New School Allows for International Dickens Heritage Centre

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The former home of world renowned author Charles Dickens is to be opened to the public for the first time since his death in 1870 by its current owners Gad's Hill, the top performing independent school in England. It follows the decision by Gad's Hill to build a new state of the art £10 million school in the grounds of the old house which will allow it to be turned into a museum and world heritage centre in 2012, a project expected to attract visitors from across the globe.

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“There will be better resources and facilities for the pupils with cutting edge technology and up to date learning rooms. All the pupils, parents and staff are looking forward to being in their new home by 2012.”

The former home of world renowned author Charles Dickens is to be opened to the public for the first time since his death in 1870 by its current owners Gad's Hill, the top performing independent school in England.

It follows the decision by Gad's Hill to build a new state of the art £10 million school in the grounds of the old house which will allow it to be turned into a museum and world heritage centre in 2012, a project expected to attract visitors from across the globe.

Gad’s Hill Independent School in Higham, near Rochester, Kent, which owns the Grade One listed Georgian property, Gad’s Hill Place - has been using the premises for teaching since the 1920s.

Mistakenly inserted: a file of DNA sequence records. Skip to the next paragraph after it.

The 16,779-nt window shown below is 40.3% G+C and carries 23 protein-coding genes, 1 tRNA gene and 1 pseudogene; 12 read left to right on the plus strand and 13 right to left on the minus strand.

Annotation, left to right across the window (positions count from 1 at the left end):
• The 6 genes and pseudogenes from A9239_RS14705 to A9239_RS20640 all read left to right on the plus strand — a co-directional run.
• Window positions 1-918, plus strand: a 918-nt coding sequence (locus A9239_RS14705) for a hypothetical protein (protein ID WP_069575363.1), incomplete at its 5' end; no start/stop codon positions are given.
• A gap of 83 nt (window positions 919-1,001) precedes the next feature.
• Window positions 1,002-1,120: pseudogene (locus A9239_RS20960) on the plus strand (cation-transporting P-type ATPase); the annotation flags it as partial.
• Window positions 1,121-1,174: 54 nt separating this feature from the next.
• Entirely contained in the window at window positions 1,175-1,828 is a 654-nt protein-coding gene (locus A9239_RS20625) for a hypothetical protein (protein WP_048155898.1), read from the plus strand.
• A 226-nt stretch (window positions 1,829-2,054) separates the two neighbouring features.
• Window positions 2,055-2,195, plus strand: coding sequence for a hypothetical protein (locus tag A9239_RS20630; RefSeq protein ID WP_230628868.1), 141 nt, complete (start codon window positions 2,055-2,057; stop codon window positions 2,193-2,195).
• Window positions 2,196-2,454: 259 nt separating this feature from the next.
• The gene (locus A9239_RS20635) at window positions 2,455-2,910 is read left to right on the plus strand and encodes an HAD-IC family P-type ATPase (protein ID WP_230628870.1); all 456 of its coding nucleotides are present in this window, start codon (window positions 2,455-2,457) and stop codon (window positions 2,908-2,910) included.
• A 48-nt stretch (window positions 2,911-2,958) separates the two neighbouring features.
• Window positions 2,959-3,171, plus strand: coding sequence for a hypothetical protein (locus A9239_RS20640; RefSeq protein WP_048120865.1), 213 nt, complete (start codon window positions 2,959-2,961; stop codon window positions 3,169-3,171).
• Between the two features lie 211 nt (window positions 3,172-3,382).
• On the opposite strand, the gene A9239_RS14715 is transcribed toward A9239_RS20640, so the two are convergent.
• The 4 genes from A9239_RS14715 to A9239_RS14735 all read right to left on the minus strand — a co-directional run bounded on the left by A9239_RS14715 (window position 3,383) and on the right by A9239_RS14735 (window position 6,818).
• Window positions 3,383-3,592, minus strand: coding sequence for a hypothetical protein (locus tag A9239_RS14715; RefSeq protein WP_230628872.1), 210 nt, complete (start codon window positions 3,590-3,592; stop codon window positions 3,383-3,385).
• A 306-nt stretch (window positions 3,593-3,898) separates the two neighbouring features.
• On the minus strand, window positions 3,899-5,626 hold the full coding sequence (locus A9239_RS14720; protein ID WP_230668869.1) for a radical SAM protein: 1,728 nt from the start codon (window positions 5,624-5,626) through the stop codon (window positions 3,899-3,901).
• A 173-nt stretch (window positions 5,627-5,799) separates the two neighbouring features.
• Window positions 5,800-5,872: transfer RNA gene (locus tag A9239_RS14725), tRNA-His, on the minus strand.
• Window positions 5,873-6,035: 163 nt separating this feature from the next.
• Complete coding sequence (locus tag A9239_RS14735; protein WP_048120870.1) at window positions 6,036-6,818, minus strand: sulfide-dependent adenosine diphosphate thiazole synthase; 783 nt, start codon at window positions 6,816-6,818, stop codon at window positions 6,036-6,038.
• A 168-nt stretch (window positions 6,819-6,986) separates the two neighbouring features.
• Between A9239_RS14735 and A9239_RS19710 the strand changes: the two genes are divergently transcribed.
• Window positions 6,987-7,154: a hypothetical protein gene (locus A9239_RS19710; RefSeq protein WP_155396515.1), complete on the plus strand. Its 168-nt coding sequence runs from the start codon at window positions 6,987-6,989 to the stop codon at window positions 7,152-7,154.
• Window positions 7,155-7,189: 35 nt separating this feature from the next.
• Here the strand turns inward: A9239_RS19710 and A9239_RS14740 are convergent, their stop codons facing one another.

The past ten years have seen a significant period of growth and progress for the School, named this year as the country’s top independent school by the BBC, The Times and in the Government’s School League Tables. Gad's Hill is also eighth best school overall when including state schools.

It is this success that has enabled Gad's Hill to invest in a new school construction and to mark the start of the £10 million project, it will be hosting a ‘ground-breaking’ event at the site in Gravesend Road at 2pm on Thursday 9th June – the 141st anniversary of Charles Dickens death.

Headmaster of the School for three to sixteen year-olds, Mr. David Craggs, has long campaigned for pupils to vacate the historic and increasingly fragile 18th century house and for Dickens’s home to be opened to visitors on a permanent basis.

He said: “Our academic achievements have been consistently good over the past ten years and this last year have been second-to-none, especially in traditional core subjects such as Maths, English, Science, French and IT.